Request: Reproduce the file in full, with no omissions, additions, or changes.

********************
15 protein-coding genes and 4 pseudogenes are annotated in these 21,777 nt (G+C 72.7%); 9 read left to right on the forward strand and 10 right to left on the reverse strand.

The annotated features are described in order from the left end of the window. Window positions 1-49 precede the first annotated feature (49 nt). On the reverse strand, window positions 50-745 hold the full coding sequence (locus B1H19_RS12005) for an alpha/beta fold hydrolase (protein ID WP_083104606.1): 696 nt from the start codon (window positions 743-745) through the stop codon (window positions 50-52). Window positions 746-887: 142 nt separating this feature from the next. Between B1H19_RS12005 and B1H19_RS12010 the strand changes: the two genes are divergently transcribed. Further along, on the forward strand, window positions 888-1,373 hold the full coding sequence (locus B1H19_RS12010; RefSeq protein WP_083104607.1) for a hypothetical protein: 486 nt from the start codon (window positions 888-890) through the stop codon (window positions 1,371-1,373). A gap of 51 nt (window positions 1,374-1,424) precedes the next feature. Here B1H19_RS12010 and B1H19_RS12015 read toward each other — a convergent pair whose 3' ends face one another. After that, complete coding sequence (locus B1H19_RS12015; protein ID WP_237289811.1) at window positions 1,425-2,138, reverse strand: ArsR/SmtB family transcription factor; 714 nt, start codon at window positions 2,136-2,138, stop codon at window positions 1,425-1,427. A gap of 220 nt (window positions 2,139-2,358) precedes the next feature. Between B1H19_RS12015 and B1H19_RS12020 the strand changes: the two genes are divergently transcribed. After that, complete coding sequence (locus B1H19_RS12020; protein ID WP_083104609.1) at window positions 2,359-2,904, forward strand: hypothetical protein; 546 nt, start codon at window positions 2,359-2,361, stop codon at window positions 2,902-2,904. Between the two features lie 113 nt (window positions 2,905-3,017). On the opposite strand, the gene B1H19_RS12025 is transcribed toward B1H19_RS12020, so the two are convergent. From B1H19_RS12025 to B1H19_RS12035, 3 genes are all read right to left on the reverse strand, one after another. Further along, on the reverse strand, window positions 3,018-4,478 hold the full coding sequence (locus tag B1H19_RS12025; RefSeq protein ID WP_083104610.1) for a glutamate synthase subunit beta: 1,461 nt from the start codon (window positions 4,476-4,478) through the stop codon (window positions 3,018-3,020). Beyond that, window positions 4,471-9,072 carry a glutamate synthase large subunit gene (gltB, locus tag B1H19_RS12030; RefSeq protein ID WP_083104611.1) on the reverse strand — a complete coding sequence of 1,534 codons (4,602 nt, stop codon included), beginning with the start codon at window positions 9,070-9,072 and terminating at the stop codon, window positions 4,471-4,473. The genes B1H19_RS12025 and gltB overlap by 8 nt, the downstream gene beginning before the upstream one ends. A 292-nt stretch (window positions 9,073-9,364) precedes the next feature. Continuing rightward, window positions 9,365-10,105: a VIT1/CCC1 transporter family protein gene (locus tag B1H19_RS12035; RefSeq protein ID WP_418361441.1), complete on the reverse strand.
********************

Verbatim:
15 protein-coding genes and 4 pseudogenes are annotated in these 21,777 nt (G+C 72.7%); 9 read left to right on the forward strand and 10 right to left on the reverse strand.

The annotated features are described in order from the left end of the window. Window positions 1-49 precede the first annotated feature (49 nt). On the reverse strand, window positions 50-745 hold the full coding sequence (locus B1H19_RS12005) for an alpha/beta fold hydrolase (protein ID WP_083104606.1): 696 nt from the start codon (window positions 743-745) through the stop codon (window positions 50-52). Window positions 746-887: 142 nt separating this feature from the next. Between B1H19_RS12005 and B1H19_RS12010 the strand changes: the two genes are divergently transcribed. Further along, on the forward strand, window positions 888-1,373 hold the full coding sequence (locus B1H19_RS12010; RefSeq protein WP_083104607.1) for a hypothetical protein: 486 nt from the start codon (window positions 888-890) through the stop codon (window positions 1,371-1,373). A gap of 51 nt (window positions 1,374-1,424) precedes the next feature. Here B1H19_RS12010 and B1H19_RS12015 read toward each other — a convergent pair whose 3' ends face one another. After that, complete coding sequence (locus B1H19_RS12015; protein ID WP_237289811.1) at window positions 1,425-2,138, reverse strand: ArsR/SmtB family transcription factor; 714 nt, start codon at window positions 2,136-2,138, stop codon at window positions 1,425-1,427. A gap of 220 nt (window positions 2,139-2,358) precedes the next feature. Between B1H19_RS12015 and B1H19_RS12020 the strand changes: the two genes are divergently transcribed. After that, complete coding sequence (locus B1H19_RS12020; protein ID WP_083104609.1) at window positions 2,359-2,904, forward strand: hypothetical protein; 546 nt, start codon at window positions 2,359-2,361, stop codon at window positions 2,902-2,904. Between the two features lie 113 nt (window positions 2,905-3,017). On the opposite strand, the gene B1H19_RS12025 is transcribed toward B1H19_RS12020, so the two are convergent. From B1H19_RS12025 to B1H19_RS12035, 3 genes are all read right to left on the reverse strand, one after another. Further along, on the reverse strand, window positions 3,018-4,478 hold the full coding sequence (locus tag B1H19_RS12025; RefSeq protein ID WP_083104610.1) for a glutamate synthase subunit beta: 1,461 nt from the start codon (window positions 4,476-4,478) through the stop codon (window positions 3,018-3,020). Beyond that, window positions 4,471-9,072 carry a glutamate synthase large subunit gene (gltB, locus tag B1H19_RS12030; RefSeq protein ID WP_083104611.1) on the reverse strand — a complete coding sequence of 1,534 codons (4,602 nt, stop codon included), beginning with the start codon at window positions 9,070-9,072 and terminating at the stop codon, window positions 4,471-4,473. The genes B1H19_RS12025 and gltB overlap by 8 nt, the downstream gene beginning before the upstream one ends. A 292-nt stretch (window positions 9,073-9,364) precedes the next feature. Continuing rightward, window positions 9,365-10,105: a VIT1/CCC1 transporter family protein gene (locus tag B1H19_RS12035; RefSeq protein ID WP_418361441.1), complete on the reverse strand.